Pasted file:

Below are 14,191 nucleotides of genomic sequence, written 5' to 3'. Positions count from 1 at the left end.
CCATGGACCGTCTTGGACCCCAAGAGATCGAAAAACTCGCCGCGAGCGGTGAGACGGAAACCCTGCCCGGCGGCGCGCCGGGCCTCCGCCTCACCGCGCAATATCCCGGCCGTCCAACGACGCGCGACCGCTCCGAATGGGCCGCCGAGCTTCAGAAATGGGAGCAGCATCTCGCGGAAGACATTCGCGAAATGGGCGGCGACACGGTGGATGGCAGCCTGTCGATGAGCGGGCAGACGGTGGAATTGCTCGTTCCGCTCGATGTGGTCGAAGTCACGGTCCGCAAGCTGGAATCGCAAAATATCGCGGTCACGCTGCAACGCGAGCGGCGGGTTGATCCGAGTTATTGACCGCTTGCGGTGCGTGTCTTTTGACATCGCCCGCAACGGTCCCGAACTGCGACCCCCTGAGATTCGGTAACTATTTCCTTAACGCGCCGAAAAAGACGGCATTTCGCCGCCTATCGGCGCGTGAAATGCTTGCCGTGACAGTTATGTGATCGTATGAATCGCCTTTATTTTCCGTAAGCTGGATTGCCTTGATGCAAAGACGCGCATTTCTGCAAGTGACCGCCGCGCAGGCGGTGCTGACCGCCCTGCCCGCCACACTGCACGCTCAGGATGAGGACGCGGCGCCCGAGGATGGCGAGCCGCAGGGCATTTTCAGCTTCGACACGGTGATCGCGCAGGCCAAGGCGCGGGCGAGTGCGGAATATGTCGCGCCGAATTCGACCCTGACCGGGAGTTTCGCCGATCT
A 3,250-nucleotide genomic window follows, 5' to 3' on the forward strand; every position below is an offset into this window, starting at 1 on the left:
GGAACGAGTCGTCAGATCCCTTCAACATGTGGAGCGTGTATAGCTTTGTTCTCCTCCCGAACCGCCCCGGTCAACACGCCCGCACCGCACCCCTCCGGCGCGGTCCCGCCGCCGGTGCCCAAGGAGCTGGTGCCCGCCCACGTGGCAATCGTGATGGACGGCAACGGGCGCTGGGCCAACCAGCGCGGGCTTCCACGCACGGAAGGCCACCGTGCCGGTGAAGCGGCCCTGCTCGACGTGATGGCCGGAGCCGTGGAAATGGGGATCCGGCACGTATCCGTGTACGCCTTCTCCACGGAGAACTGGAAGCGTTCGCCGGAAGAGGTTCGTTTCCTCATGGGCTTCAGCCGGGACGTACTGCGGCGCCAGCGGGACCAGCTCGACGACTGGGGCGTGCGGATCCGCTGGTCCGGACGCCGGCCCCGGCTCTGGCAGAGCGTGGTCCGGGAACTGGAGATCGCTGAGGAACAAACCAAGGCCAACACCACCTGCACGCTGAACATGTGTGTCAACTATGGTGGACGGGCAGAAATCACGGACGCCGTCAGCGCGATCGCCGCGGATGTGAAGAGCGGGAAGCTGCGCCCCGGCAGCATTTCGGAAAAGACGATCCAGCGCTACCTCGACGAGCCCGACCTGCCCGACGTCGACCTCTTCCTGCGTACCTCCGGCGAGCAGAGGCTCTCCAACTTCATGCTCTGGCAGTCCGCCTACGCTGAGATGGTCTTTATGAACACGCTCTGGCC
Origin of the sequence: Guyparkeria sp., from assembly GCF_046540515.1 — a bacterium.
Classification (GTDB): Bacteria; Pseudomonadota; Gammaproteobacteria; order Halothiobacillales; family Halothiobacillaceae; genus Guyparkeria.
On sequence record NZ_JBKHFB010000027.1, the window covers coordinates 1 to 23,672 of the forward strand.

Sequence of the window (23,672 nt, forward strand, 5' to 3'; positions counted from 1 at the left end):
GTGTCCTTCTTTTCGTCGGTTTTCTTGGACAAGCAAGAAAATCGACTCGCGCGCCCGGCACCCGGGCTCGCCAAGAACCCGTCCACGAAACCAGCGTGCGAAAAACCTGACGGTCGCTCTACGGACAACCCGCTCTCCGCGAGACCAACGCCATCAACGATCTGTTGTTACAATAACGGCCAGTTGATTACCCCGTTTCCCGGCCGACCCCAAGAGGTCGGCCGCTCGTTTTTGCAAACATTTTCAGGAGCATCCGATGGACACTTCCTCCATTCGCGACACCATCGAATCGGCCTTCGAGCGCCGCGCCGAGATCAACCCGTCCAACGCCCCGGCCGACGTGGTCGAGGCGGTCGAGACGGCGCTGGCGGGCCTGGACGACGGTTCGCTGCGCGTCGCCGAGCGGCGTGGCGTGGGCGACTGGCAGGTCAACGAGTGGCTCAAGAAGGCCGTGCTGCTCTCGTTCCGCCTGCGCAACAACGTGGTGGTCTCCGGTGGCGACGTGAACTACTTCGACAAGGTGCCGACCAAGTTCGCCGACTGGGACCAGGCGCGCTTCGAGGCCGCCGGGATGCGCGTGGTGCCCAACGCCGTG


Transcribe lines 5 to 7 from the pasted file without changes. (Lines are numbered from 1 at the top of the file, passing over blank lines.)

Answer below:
Origin of the sequence: Guyparkeria sp., from assembly GCF_046540515.1 — a bacterium.
Classification (GTDB): Bacteria; Pseudomonadota; Gammaproteobacteria; order Halothiobacillales; family Halothiobacillaceae; genus Guyparkeria.
On sequence record NZ_JBKHFB010000027.1, the window covers coordinates 1 to 23,672 of the forward strand.